For immediate release
Wins include new mental health prevention efforts; Setbacks include vetoed sugary-drinks bill
AUSTIN - Two years after the Texas Legislature gutted funding for schools and services that benefit children, state leaders opted to partially restore resources for schools and to improve investments in maternal health, child abuse prevention, early childhood services and mental health, an assessment out today from Texans Care for Children shows. The legislative session and special session brought wins for children--including good laws that will improve child care for some poor children, provide more kids with a healthy breakfast and train teachers to respond to students with mental health concerns.
"Overall, this was a good, not great, legislative session for children," said Eileen Garcia, chief executive officer for the statewide children's advocacy group. "Lawmakers passed important bills and made vital investments for kids, but--even with more than enough resources on hand to undo the devastating 2011 cuts--lawmakers chose not to fully restore services for kids or to keep up with growth in the population."
Accomplishments for kids and their families from the 83rdTexas legislature included:
- Restored preventive health services for thousands of women, plus services for babies and toddlers with developmental delays and disabilities: Preventive health care for women and early childhood intervention (ECI) both lead to healthier babies, but these services met substantial funding cuts in 2011. Fortunately, the new budget adds $100 million in women's preventive care funding and funnels $32 million in previously foregone federal resources to a new entity, the Women's Health and Family Planning Association of Texas. Children under 3 with developmental delays and disabilities receiving ECI services will be able to receive more of the services they need, too, thanks to a $4 million bump in the budget.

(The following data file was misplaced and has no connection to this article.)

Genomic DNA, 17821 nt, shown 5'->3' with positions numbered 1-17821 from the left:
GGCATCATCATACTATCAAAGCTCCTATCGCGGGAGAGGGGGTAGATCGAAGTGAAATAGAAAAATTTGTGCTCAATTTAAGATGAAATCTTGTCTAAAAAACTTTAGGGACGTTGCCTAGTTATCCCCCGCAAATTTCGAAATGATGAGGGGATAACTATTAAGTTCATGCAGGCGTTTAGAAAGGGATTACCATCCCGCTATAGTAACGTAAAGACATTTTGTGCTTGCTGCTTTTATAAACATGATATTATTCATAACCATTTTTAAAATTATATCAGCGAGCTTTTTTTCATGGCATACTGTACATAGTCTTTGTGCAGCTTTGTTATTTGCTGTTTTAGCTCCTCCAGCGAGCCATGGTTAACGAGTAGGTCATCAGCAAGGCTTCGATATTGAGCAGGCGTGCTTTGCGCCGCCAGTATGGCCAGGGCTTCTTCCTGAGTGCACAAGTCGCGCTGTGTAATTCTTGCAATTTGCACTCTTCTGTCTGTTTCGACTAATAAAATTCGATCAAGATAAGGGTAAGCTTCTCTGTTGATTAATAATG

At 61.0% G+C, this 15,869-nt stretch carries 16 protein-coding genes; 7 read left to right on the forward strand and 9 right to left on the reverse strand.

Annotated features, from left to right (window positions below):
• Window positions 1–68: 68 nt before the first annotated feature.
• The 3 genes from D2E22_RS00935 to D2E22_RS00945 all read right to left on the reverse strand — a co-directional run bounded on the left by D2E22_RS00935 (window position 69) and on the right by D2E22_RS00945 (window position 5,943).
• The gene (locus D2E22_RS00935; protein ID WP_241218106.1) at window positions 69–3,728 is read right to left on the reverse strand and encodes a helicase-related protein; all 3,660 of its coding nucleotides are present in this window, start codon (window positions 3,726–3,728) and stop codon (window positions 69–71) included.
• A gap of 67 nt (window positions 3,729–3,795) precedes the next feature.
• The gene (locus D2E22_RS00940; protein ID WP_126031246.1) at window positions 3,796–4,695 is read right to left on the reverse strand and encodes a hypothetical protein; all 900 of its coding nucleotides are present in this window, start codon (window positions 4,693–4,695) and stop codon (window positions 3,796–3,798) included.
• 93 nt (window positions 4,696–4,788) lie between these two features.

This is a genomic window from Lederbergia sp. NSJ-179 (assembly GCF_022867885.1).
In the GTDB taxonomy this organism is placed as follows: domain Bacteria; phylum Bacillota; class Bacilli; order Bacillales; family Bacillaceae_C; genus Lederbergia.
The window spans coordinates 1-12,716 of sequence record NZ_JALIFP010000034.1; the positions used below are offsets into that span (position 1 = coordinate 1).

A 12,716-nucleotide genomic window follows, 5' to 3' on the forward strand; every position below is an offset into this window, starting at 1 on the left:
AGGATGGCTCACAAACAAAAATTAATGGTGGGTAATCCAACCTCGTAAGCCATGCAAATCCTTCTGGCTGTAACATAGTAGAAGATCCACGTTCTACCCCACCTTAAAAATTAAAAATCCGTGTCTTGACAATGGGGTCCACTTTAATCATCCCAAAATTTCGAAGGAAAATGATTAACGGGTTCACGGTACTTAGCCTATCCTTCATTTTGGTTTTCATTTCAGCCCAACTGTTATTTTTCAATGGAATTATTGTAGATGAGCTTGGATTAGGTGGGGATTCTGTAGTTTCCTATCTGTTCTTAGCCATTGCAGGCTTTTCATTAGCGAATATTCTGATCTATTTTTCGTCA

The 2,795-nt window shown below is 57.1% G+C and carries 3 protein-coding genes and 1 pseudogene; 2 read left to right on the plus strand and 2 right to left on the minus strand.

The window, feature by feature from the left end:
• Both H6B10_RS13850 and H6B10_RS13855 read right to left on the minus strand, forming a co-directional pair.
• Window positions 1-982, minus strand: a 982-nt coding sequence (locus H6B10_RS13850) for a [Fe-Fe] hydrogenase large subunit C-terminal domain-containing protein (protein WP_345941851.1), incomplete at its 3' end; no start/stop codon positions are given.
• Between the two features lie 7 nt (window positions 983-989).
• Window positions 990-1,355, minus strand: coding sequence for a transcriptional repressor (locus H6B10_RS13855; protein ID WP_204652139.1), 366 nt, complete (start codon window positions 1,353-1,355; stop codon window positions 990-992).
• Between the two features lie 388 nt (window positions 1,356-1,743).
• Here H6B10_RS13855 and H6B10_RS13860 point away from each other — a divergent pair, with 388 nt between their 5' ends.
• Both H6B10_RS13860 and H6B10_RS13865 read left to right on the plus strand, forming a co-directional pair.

- Historic improvements to address children's mental health: In the wake of the Newtown tragedy, lawmakers advanced several measures to address children's mental health, including a smart investment of $5 million for mental health prevention and early identification in schools. Services for kids with serious mental illnesses will also expand, thanks to new measures that help kids whose families struggle to afford treatment and therapy for them.
- Reduced ticketing and other measures to make discipline on campuses more effective: Texas continues to move away from policies in schools that can lead kids into the juvenile justice system. New laws all but eliminate the practice of writing criminal tickets to students during the school day for minor offenses.
- Reinvestments in child abuse prevention, foster care and casework:In 2011, proven-effective prevention services were cut by 44 percent, but the 83rdTexas Legislature wisely restored tens of millions of dollars for prevention and also appropriated more resources for foster care providers, caseworkers and relative caregivers who help kids removed from their families.
- New laws to improve child care quality and breakfast options for kids in poverty:Kids whose families get a subsidy to help pay for child care will have better child care options, due to incentives created by HB 376 by Rep. Strama. Also, public schools with high concentrations of kids in poverty will begin offering a free breakfast for every student, thanks to SB 376 by Sen. Lucio.
Texans Care for Children noted that there were setbacks for kids and families, as well, this year, including a failure to extend coverage for about 1.5 million people in the state; huge new tax cuts for businesses that will limit the state's ability to invest in public education and other systems that help kids get ahead; and the veto of parent-supported HB 217, which would have kept sugary drinks from being sold to many school children during the school day.
One bright point this week was the state's failure to pass a bill in the first special session that would have led to one-size-fits-all sentencing for some minors and removed judges' and juries' ability to decide 17-year-old capital offenders' punishment based on the circumstances of the case. Unfortunately, lawmakers will get another chance to pass a measure like this in a second special session that starts July 1.
Details about more bills that passed pertaining to children's health, child protection, early opportunities, juvenile justice and mental health are included in the report, which can be found online. In addition to the report, Texans Care will release a series of "recap" videos on its website over the next few weeks, regarding the legislative session and Texas kids.
Texans Care for Children is a nonpartisan, nonprofit group that leads policy advances for kids and a contributor every Monday for the Austin American-Statesman's op-ed page, writing about policy for Texas children and families.